Côte d’Ivoire, like other countries, has taken measures to combat maritime pollution through the establishment of an Inter-Departmental Committee which deals with accidental oil spillages with technical support from the Ministry of Health, Environment and Sustainable Development through Ivorian Anti-Pollution Centre (CIAPOL).
Among the duties of CIAPOL is the implementation of the revised plan POLLUMAR, which is the national contingency plan to combat marine pollution by the CIPOMAR division.
Aside the creation of a national contact point for oil spills, the Republic of Côte d’Ivoire, in accordance with the Yaoundé Summit Resolutions, has included in its National Strategy for State Action at Sea the creation of an interregional institute dedicated to training and capacity-building in maritime safety and security.
In spite of the policy interventions, there are still challenges in the sector among the states in the Gulf of Guinea.
It is on this background that the Director of Académie régionale des Sciences et Techniques de la Mer (ARSTM), Karim Coulibaly called for an effective response strategies to deal with oil spills offshore exploration and production.
Speaking at the opening ceremony of a workshop in Abidjan on maritime environment and offshore oil production, Mr. Coulibaly indicated that oil spills at sea are unpredictable events that can cause significant damages to the environment, wildlife and coastal communities.
He added that oil transportation is the cause of several major spills, including accidents of the Prestige  and the Exxon Valdez ), but more recently, a growing number of major incidents originating from offshore exploration and production.
The Gulf of Guinea, Coulibaly noted, is one of the strategic maritime routes for global trade and various offshore hydrocarbon production activities is likewise highly exposed to risks of marine pollution.
The Director of Environment and Sustainable Development, Dr. About Gustave noted that in recent years, it has become clear that our marine environment faces many challenges due to human activities.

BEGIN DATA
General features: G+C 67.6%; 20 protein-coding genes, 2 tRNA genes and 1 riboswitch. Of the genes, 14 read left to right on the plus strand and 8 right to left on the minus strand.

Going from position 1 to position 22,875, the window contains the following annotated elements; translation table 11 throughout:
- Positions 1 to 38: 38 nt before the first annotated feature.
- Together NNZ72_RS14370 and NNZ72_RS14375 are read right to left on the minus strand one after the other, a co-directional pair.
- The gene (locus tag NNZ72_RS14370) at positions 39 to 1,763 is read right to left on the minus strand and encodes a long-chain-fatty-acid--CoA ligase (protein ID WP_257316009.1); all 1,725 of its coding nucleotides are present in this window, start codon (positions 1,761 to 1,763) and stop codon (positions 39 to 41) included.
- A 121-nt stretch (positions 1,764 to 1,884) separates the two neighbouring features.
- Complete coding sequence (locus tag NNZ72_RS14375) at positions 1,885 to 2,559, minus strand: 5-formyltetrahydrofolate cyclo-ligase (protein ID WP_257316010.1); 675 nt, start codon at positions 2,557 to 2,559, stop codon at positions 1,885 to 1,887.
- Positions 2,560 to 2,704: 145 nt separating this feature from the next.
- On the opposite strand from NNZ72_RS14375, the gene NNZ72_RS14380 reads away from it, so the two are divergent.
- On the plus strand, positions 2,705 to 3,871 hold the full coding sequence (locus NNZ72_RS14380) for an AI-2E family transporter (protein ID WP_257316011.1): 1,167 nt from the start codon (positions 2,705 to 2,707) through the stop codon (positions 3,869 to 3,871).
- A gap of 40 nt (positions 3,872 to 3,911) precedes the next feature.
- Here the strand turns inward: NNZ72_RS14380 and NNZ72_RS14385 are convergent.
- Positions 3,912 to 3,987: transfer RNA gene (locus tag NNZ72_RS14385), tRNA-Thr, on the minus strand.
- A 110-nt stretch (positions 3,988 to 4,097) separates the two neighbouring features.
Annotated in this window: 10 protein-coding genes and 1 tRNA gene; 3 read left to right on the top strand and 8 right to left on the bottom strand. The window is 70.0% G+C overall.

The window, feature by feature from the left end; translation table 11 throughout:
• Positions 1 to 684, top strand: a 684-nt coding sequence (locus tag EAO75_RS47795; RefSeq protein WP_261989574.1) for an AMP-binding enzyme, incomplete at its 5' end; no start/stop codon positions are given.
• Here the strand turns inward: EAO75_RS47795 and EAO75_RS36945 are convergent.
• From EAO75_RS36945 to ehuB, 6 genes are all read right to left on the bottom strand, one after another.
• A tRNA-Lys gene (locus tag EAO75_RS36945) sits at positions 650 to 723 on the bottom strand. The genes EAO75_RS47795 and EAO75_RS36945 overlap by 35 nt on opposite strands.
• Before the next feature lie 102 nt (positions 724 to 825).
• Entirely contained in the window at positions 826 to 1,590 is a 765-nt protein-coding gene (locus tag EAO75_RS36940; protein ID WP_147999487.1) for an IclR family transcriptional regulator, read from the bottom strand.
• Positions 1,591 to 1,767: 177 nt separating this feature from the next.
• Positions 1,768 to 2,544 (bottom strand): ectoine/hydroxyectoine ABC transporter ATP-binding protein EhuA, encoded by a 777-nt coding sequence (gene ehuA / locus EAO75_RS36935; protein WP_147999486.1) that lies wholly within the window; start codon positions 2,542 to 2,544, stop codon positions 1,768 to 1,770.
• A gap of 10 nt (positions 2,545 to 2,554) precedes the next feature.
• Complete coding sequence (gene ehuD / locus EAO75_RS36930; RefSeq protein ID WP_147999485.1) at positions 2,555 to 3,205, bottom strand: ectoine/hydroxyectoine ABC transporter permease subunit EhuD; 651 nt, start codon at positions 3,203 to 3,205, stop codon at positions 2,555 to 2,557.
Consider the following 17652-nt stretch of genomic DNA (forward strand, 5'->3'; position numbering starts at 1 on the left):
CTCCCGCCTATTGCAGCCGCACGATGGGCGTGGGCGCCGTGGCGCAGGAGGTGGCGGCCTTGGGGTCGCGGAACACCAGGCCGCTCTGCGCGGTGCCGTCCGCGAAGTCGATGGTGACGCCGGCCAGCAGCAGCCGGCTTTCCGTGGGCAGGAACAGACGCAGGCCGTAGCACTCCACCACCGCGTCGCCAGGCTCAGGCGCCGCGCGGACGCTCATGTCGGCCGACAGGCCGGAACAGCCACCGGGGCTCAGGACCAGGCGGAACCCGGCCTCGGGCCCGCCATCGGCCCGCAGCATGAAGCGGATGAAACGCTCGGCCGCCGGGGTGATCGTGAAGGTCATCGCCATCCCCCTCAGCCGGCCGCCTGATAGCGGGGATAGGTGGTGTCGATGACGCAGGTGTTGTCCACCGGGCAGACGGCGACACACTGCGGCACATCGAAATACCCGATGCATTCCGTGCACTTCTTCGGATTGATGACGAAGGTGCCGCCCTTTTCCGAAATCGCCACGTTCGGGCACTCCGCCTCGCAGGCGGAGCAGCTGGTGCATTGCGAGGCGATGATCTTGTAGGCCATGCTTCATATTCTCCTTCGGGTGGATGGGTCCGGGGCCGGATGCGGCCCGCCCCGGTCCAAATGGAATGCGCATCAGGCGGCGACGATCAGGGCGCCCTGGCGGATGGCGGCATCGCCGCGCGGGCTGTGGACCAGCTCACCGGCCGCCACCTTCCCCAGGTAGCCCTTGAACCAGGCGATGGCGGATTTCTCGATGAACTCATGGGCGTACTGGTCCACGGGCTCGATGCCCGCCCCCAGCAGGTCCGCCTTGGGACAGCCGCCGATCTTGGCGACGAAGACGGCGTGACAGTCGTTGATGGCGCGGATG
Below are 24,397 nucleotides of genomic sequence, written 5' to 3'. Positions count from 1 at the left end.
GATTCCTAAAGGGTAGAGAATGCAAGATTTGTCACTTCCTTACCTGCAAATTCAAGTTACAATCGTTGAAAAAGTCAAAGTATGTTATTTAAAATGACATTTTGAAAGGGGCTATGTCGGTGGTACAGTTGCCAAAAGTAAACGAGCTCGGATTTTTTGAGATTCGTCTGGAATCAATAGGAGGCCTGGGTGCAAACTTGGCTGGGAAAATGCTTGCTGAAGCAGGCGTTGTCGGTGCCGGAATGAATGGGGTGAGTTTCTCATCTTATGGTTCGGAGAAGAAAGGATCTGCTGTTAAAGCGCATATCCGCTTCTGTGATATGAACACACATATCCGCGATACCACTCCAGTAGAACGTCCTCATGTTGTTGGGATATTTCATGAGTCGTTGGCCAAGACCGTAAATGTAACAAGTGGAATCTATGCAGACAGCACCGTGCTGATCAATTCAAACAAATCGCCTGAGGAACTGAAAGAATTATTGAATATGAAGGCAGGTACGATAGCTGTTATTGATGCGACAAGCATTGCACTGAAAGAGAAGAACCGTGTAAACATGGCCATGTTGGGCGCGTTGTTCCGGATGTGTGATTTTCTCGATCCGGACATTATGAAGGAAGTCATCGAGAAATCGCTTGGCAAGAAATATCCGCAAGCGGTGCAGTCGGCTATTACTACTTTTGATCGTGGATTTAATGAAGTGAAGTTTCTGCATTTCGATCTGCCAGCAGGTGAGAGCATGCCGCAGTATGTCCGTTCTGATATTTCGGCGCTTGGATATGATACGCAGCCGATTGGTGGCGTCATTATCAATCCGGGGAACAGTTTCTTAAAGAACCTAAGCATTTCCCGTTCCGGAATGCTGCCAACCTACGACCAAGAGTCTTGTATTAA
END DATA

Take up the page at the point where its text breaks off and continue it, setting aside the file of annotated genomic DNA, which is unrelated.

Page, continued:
He indicated that these human activities, both on land and at sea, pose a serious threat to our marine environments.
Dr. Gustave said whether accidental environmental disasters or deliberate discharges, pollution in all its forms has remained the main cause of degradation of the marine environment for several decades notably the recent incidence such as the accidental oil spill off Jacqueville and Grand Bassam.
According to him, the seminar aims to provide participants with tools and rudiments to combat accidental pollution of marine and inland waters by hydrocarbons.
The Chief Administrator of Maritime Affairs, Olivier MORNET emphasized that since marine pollution has no border, there is therefore, the need for regional cooperation and collaboration between public authorities and private sector.
He intimated that the Interregional Institute of Maritime Safety was established according to the will of both Côte d’Ivoire and France with the purpose of providing public administrations of countries of the Gulf of Guinea.
The training brought together 30 participants from Ghana, Senegal, Togo, Benin, Guinea, Sierra Leone, Liberia, Gabon, Congo, Guinea Bissau, DRC, Sao Tome and Principe and Côte d’Ivoire to share country experience that will help develop a response strategies that are more proactive.
By Abubakari Seidu Ajarfor